The excitement in the lab was palpable as Dr. Matthew Gdovin, associate professor in the Department of Biology at UTSA, described the ground-breaking research that may change the way we treat cancer. This new treatment, Photodynamic Therapy, causes no side effects and is effective in killing some of the most difficult to cure cancers.
Many of us have seen someone struggle through cancer treatments, often wondering if the treatment would kill before the cancer did. Chemotherapy and radiation may kill the cancer cells, but healthy cells don’t always escape. Besides hair loss, patients may suffer from nausea, severe pain, fatigue and much worse.
Not all cancers can be treated with current methods: tumors on the spine, brain stem, or the aorta can’t be removed surgically. Triple Negative Breast Cancer is resistant to most chemotherapies because the tumors don't have the target receptors. Cancer that has returned after earlier treatments is often no longer susceptible to the drugs used.
What then, if we had a treatment that could target a hard to reach tumor, destroy it, but leave the rest of the body healthy?
When a cell becomes too acidic, it kills itself in a process called "apoptosis." Chemotherapy makes the cancer cell more acidic, but it makes other cells acidic too, causing the painful side effects. The trick then is to target only the cancer cells, forcing those cells to kill themselves, but keeping the others alive.
Gdovin and his team have discovered a way to do just that. Nitrobenzaldehyde (NBA) is a harmless chemical compound that passes easily into a cell through diffusion. The chemical has no effect on the cell on its own. Similarly, when a beam of light is shined onto a normal cell, nothing happens. But when NBA is there, that beam of light breaks up the compound, creating an acidic environment which signals to the cell to commit suicide. They saw this happen when they injected cancer cells with NBA and a fluorescent dye, which allowed them to measure the pH optically. Forty minutes after flashing the NBA-treated cells with a beam of light, only the NBA-treated cells began to die, which could be seen as the fluorescent colors disappeared.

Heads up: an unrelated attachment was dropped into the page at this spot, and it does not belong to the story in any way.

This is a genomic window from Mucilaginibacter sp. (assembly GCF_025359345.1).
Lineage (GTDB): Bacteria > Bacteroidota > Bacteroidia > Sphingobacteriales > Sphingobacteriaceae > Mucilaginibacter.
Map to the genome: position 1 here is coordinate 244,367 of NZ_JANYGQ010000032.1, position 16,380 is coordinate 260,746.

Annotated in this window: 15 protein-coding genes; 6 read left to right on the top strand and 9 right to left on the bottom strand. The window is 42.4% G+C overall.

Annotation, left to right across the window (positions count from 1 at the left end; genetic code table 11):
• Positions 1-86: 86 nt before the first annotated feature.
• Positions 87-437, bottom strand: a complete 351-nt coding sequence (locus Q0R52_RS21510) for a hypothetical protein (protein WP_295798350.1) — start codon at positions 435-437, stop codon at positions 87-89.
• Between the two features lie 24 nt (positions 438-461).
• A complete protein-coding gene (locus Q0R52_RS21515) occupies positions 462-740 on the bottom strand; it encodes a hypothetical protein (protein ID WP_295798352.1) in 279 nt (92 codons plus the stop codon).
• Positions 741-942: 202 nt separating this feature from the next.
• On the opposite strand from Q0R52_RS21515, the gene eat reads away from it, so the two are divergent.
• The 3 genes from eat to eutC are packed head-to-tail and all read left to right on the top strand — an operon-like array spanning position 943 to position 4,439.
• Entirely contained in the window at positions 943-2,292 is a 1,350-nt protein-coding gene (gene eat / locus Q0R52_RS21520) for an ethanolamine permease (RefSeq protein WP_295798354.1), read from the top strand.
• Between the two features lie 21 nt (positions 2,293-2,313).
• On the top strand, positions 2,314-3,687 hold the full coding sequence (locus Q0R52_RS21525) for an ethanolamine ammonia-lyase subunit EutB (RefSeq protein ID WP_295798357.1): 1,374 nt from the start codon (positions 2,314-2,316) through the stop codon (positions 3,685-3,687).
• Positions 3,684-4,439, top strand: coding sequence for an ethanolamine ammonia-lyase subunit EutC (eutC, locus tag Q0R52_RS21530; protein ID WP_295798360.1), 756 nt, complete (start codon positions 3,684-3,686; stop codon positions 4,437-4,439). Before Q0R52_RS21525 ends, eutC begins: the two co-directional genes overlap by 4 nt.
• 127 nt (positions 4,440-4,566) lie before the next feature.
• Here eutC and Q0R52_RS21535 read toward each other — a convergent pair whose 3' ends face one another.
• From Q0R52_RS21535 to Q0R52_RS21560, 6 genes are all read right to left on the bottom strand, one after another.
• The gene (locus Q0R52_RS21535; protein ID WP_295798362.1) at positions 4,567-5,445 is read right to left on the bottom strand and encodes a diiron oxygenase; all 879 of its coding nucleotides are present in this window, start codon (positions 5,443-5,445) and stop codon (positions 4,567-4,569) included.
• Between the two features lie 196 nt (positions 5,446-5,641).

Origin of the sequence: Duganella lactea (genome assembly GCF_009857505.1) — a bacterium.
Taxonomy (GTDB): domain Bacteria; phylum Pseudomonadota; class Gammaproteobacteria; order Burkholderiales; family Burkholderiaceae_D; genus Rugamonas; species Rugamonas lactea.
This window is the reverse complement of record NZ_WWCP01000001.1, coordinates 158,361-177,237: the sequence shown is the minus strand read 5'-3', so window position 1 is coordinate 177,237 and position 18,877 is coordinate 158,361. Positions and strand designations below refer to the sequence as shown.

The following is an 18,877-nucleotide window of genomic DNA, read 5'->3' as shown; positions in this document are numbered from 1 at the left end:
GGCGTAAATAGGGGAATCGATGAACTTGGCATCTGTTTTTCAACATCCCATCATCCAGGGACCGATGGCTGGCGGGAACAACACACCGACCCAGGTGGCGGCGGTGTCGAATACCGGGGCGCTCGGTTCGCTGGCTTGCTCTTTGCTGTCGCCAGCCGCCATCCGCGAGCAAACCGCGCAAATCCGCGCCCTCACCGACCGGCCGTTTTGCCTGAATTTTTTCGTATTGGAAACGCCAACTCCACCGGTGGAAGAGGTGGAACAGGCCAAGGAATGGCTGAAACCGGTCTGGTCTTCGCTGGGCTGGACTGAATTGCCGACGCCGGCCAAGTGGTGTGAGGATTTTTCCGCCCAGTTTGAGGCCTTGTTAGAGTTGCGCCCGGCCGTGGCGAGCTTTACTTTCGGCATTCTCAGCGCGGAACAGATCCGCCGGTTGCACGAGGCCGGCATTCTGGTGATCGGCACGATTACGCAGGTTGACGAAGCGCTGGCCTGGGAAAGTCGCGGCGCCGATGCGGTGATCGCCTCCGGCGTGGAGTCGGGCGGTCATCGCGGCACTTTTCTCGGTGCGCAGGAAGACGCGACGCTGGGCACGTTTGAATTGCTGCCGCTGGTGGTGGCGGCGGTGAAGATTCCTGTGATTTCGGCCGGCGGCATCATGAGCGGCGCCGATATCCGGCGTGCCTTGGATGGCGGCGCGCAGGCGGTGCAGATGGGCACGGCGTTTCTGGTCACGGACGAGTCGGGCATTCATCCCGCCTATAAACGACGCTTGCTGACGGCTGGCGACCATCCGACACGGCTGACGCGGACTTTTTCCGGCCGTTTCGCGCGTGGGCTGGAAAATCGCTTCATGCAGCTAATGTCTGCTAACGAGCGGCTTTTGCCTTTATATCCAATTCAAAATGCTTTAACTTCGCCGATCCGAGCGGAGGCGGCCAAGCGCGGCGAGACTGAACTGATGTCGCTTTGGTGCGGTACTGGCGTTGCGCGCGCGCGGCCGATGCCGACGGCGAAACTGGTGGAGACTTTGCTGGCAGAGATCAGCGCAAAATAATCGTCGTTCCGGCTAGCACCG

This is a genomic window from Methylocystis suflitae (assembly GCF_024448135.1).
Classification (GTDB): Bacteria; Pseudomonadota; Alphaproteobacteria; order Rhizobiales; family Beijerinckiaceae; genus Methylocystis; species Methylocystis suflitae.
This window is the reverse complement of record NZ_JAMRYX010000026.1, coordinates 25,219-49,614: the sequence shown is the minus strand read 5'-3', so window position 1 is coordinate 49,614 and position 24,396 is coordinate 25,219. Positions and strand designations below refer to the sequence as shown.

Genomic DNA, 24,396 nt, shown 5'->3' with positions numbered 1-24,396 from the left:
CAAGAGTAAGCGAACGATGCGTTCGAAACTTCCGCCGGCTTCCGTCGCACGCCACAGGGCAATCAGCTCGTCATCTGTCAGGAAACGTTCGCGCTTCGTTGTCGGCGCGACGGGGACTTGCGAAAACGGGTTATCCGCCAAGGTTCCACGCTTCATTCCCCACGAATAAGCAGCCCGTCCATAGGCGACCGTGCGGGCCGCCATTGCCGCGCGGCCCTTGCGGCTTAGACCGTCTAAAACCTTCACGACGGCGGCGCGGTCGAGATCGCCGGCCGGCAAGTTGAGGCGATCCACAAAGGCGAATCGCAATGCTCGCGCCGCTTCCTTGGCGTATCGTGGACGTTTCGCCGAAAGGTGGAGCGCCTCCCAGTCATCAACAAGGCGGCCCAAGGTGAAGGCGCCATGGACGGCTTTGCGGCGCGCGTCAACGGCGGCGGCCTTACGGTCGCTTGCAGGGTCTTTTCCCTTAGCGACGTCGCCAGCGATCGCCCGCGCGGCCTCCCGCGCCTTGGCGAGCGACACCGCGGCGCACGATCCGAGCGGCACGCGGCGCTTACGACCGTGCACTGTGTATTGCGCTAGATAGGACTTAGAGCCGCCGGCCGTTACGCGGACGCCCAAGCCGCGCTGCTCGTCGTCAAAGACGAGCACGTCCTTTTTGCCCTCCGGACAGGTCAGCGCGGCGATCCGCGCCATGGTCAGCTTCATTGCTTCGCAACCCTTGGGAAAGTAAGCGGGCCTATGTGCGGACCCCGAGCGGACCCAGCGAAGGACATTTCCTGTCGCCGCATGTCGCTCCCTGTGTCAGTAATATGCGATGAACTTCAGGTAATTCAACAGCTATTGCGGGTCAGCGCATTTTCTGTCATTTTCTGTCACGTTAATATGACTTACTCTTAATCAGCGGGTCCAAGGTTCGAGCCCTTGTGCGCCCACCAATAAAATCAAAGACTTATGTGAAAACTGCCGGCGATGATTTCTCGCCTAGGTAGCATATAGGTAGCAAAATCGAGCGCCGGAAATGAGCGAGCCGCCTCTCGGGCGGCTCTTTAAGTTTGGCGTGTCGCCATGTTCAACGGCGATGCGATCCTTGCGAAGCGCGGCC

In December of 2014, the team moved on to animal models, working around the clock for 90 days. They induced a tumor in the mice and after it had grown large enough to be visible, they injected NBA directly into the tumor. After waiting one hour, long enough to allow the chemical to make its way into the tumor cells, they used a laser to flash light onto the NBA-infused tumor cells. Shining the light anywhere else had no effect on the animal, but those cancer cells with NBA died, shrinking the tumor. Further studies showed that by treating repeatedly, the tumor diminishes almost completely. This new technique, photodynamic therapy, relies on both the light and the chemical.
By targeting only the cancer cells, the healthy cells are not affected. Even if the NBA has infused into the cells, as long as they don't receive the light treatment, nothing happens. As a result, photodynamic therapy has none of the harsh side effects of typical cancer therapies. However, it requires that the tumor be visible, so isn't applicable to all cancers.
“We’re targeting the most unmet needs: tumors that can’t be operated on, aren’t subject to irradiation, or when the patient is too sick to have surgery,” Gdovin said. These are some of the hardest to treat cancers.
As his lab continues studies to move photodynamic therapy to FDA approval, Dr. Gdovin is looking to new ways to treat cancer that has spread to other parts of the body. Some cancers over express specific molecules. By developing nanoparticles that recognize these molecules, only the cancer cells will take up the nanoparticle. Using a laser that can pass through several layers of tissue including bone, such as in the brain, the light will activate the cancer-killing nanoparticle, leaving the healthy cells unaffected. This research is still in the early phases, but has shown promising early results.
Dr. Gdovin is quick to acknowledge the contributions of his team, a collection of 18 undergraduate, post-baccalaureate and graduate students. Standing in the lab it’s hard not to be filled with excitement as the team pushes to new scientific discoveries. Larger than most university labs, the students undergo a rigorous process to join. They must review and present components of a research paper, and the current students each have a vote to add the new student to the team. The more experienced students mentor the newer students, preparation for what they'll do when they have their own labs one day.
“Straight As are less important than showing motivation and a passion for science,” Gdovin said. It is that motivation which makes this research possible, particularly when it requires around the clock efforts for 90 days.
Scientific discovery requires creativity and innovation, as well as an understanding of the practical applications of those discoveries. UTSA Master’s student Zack Jordan and Dr. Gdovin won an Innovation Corps Grant from the National Science Foundation (NSF), which teams students with academic researchers and business mentors to foster entrepreneurship bringing new technology to commercialization. As part of the process, the team interviews individuals who will be impacted by these discoveries: patients, scientists, medical professionals, and industry representatives. When it came to cancer, the overwhelming message was clear: they want a less toxic way to treat it.
With photodynamic therapy, they may have found a way.
*Top image: Student researchers Nuha Kadri and Nizar Alyassin record their findings. Photo by Scott Ball.